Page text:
How Long Does Alcohol Stay in Your System?

A common question many people want to know the answer to is how long alcohol stays in the system after consuming it.  Maybe you are on medication that can’t be taken with alcohol.  Maybe you need to undergo testing for a new job or are wanting to look into a rehab or detox program.  Whatever the case, the standard answer is that the average amount of time that alcohol stays in your system is about 1 hour for every 1 ounce of alcohol consumed.  While this is the average amount of time, the actual time can vary depending on weight, gender, age, your metabolism, the strength of the alcohol, what you have eaten, medications, health, and a variety of issues.  The more you drink, the longer the alcohol remains in your system.  Every drink adds more time that alcohol will stay with you. 

Detecting Alcohol in Your System

To detect alcohol in the system, the BAC or Blood Alcohol Content is used.  There are three different methods for testing your Blood Alcohol content.  It can be done through a blood test, urine test, or breathalyzer test.  A standard drink will raise your BAC about 0.015% doesn’t usually lead to intoxication.  Unless you have a liver disease, most people will process alcohol at this rate.  When you drink more than your body can absorb, your BAC level will rise, leading to intoxication.  The alcohol will be absorbed in the blood.  For alcohol testing, these are estimated ranges of how long alcohol will be detectable in your system.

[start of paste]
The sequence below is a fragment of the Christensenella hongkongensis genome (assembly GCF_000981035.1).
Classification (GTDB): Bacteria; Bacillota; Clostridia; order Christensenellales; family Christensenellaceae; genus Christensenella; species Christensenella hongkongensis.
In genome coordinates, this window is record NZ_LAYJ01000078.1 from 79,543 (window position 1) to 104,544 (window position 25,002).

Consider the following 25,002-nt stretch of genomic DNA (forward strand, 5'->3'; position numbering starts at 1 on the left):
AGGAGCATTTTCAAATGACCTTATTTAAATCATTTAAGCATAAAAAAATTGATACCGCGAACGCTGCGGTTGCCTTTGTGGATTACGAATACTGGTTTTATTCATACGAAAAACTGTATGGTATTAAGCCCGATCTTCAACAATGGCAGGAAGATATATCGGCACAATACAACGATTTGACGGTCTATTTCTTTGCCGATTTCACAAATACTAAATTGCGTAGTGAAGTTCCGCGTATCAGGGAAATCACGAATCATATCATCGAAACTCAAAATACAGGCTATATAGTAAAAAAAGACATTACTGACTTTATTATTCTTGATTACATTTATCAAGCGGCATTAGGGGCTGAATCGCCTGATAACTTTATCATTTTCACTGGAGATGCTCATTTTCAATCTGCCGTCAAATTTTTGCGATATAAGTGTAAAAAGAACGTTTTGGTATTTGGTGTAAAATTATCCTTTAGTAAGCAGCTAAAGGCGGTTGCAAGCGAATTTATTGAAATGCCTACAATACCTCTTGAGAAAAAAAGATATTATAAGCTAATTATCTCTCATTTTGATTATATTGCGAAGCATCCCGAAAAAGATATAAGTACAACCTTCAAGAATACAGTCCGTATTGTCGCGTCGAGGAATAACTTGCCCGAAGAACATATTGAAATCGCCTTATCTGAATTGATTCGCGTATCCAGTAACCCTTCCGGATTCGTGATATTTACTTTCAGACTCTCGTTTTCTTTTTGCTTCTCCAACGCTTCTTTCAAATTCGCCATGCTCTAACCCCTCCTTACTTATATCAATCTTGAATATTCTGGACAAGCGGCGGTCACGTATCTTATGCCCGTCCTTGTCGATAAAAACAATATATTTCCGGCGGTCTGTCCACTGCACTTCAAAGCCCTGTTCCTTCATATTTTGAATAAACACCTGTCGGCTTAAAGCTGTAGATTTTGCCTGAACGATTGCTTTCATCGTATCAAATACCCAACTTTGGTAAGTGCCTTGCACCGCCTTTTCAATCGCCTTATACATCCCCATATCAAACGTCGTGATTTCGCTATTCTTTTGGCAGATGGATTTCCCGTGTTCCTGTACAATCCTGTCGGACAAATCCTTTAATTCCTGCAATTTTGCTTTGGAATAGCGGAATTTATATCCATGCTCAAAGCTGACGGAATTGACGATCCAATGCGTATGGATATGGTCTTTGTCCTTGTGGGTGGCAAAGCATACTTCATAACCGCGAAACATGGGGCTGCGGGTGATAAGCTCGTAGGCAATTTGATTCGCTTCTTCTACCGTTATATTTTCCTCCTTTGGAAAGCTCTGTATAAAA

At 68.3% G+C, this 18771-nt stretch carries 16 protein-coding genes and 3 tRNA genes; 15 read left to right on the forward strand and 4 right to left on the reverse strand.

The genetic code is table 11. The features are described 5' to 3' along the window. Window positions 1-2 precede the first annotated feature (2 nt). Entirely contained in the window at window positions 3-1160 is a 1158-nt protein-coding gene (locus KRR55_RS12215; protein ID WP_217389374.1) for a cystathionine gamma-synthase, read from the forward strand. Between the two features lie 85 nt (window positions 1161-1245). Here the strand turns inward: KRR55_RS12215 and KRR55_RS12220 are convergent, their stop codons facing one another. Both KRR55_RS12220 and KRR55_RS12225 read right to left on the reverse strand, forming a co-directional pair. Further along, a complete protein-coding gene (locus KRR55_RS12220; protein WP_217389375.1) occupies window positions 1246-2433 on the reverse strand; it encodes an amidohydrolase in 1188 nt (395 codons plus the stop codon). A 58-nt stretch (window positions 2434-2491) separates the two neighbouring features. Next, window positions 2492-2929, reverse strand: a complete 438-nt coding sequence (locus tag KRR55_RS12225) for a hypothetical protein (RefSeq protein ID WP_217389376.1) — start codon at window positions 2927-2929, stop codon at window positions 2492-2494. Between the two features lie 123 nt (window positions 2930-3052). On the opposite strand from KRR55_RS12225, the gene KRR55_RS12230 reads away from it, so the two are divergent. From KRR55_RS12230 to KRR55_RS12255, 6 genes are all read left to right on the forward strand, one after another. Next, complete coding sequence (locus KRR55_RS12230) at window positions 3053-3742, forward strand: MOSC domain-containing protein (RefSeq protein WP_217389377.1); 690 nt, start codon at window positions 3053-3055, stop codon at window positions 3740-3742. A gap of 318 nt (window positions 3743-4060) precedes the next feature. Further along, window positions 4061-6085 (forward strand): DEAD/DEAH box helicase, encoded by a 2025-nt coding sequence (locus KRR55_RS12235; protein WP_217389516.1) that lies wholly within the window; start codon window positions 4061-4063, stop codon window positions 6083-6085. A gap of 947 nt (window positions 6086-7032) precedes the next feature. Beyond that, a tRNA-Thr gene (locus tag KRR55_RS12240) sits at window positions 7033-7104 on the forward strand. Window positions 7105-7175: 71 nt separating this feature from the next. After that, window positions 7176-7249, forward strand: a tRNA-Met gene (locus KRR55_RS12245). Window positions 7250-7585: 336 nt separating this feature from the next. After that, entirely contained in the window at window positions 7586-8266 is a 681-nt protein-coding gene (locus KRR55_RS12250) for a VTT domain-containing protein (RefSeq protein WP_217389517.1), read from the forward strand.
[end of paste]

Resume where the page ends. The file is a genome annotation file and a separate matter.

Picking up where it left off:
• Blood Test: 12 hours
  • Urine Test:3-5 days
  • Saliva Test: 1-5 days
  • Breathalyzer: up to 12 hours

How Alcohol Travels Through the Body

The average beer is about 12 oz. After consuming your drink, the alcohol first travels to your stomach where it is immediately absorbed into the stomach lining and then into the bloodstream.  Unlike food, which must be digested and processed before it spreads to the rest of the body, alcohol absorption begins almost immediately.  The stronger the drink, the quicker the alcohol is absorbed into the system. For example, shots have a low liquid, high alcohol volume and thus enter the bloodstream faster than other types of alcohol.  The amount of food in your stomach also affects how quickly alcohol enters your bloodstream.  The more food you have in your stomach, the slower the alcohol reaches the bloodstream. About of all alcohol you drink will travel to your stomach while the other goes to the small intestines.